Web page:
National observatory to assess the environmental damage of war in Sudan


The war in Sudan is not only razing entire cities and destroying infrastructure with widespread casualties, it is negatively impacting the environment and threatening to create a toxic legacy for generations to come. The impact of war on ecosystems and natural resources is often overlooked when compared to the social and human harms of armed conflict. However, environmental impact has repercussions that extend beyond the boundaries of national territories and current generations. The war in Sudan has killed thousands of people, displaced millions and caused widespread environmental damage. Armed conflicts damage both the environment and the communities that depend on its natural resources, with direct and indirect environmental impacts and the collapse of institutions leading to environmental risks that can impact on people’s health, livelihoods and security. Such consequences can then weaken peacebuilding in the post-conflict period. There is an urgent need for environmental damage assessment efforts to monitor and record the character, magnitude and significance of conflict-related environmental impacts and prepare environmental management plans to mitigate environmental impacts.

By any measure, Sudan Current conflict has been a humanitarian catastrophe. But beyond death, displacement, and human suffering, this war — like all wars — is a disaster for the environment. The environmental consequences of the conflict are as extensive as they are grave, but monitoring impacts, confirming reports, and transmitting verified information is extremely difficult. Aiming to counter misinformation and disinformation UKCC is planning to establish Sudan War Environmental Consequences Observatory (SWECO). The observatory plan to document the impacts of the war and disseminate the most accurate, carefully-vetted information obtainable in Arabic and English.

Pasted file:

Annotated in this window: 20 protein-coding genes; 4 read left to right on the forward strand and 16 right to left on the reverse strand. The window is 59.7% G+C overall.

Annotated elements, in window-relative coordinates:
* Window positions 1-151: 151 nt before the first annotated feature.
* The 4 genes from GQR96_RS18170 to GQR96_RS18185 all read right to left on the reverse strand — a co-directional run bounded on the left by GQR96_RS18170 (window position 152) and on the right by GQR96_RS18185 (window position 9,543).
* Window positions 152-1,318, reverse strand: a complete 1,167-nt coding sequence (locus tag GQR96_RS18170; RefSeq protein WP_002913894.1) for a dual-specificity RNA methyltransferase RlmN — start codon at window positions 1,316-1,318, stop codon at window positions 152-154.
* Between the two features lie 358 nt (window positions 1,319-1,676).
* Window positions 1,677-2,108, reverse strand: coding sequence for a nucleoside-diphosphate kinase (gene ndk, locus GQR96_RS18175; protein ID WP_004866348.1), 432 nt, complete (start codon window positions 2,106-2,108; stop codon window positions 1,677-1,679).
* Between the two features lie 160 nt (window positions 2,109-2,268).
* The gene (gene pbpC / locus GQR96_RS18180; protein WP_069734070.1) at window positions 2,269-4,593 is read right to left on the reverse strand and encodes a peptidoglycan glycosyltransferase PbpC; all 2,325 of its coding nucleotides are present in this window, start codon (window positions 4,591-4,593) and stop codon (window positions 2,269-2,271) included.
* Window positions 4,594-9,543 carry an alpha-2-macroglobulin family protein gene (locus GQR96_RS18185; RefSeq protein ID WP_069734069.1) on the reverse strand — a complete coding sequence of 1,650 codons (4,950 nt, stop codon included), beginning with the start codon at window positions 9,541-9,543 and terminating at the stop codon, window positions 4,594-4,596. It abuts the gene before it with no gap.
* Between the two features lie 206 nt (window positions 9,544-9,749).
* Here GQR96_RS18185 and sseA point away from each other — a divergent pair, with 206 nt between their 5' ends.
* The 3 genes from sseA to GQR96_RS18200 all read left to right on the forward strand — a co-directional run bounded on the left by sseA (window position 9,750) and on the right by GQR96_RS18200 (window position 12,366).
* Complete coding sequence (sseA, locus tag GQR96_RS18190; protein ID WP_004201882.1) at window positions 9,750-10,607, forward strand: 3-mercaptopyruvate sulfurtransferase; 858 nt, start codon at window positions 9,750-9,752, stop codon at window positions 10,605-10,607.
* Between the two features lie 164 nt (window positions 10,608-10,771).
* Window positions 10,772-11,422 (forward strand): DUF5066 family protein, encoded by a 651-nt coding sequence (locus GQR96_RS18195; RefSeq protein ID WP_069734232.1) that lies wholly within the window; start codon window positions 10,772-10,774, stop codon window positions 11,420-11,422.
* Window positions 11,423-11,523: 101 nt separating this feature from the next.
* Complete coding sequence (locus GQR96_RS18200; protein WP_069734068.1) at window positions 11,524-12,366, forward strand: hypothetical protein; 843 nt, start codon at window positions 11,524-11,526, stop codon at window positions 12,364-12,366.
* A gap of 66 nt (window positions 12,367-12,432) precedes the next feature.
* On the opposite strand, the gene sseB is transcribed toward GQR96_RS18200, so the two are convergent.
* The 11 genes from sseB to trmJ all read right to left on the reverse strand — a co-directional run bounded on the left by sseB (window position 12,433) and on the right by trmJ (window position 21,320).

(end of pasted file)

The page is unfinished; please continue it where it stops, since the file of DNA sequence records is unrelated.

The Observatory will be committed to environmental protection, peace, and human rights. It will be collecting, vetting, and writing environmental reports to be published as a resource for scientists, activists, journalists and civil society.

The environmental consequences of the war in Sudan fall into two main categories: direct and indirect impacts. Unlike the bombing, fires, pollution, and immediate physical damage that can be seen and measured, there are more indirect impacts, such as how the war affects food security, current and future generations education and livelihoods, refugees’ crisis in neighboring countries as well as impact on the world climate agenda.

The need for the observatory grew out of a sense of despair and desire to apply knowledge, technical capabilities and experience in a meaningful way that would increase understanding and foster an exchange of ideas and possible solutions while building awareness of the lesser-known environmental consequences of the war.

It is important to consider the broader environmental costs associated with post-war reconstruction and to develop more sustainable, forward-looking solutions in order to avoid destroying what remains in nature. With so much of Sudan’s industry and infrastructure in ruins, difficult decisions will need to be made when rebuilding.

The observatory will include a Satellite based remote sensing unit supported by field groups.  The observatory will use very high-resolution Satellite images with analysis validated by members of the Observatory supported by volunteers working on the ground inside Sudan.  This allows the observatory to gather raw data on the war’s impacts and to track media and official coverage and assess its validity.

It is of critical importance to monitor and document the war’s environmental impacts. These impacts can harm the health and well-being of both humans and wildlife, disrupt ecosystems, and contribute to climate change. It is vital to fund environmental protection and conservation efforts, to ensure that Sudan can continue protecting its environment. The observatory will help raise awareness of these factors, inform the recovery process with facts on the ground and help to conserve Sudan’s natural environment for future generations.


Crisis overview

On 15 April 2023, clashes erupted between the Sudanese Armed Forces and the Rapid Support Forces (RSF) in multiple areas of Sudan. Multiple ceasefires have created temporary lulls in fighting, but violence continues. The most affected states are Khartoum, Al Jazirah, Central Darfur, North Kordofan, South Kordofan, West Darfur, White and Blue Nile, West Kordofan and Sennar. Thousands of people have been killed and millions been displaced inside and outside Sudan. The conflict has seen damage across many regions of the country, with incidents at power plants, energy infrastructure, including oil storage tankers, oil refineries, fuel and gas stations, industrial and agro-processing facilities. The result has been multiple air pollution incidents and potentially serious contamination of ground and surface waters. Water infrastructure, including pumping stations, purification plants and sewage facilities, has also suffered significant damage.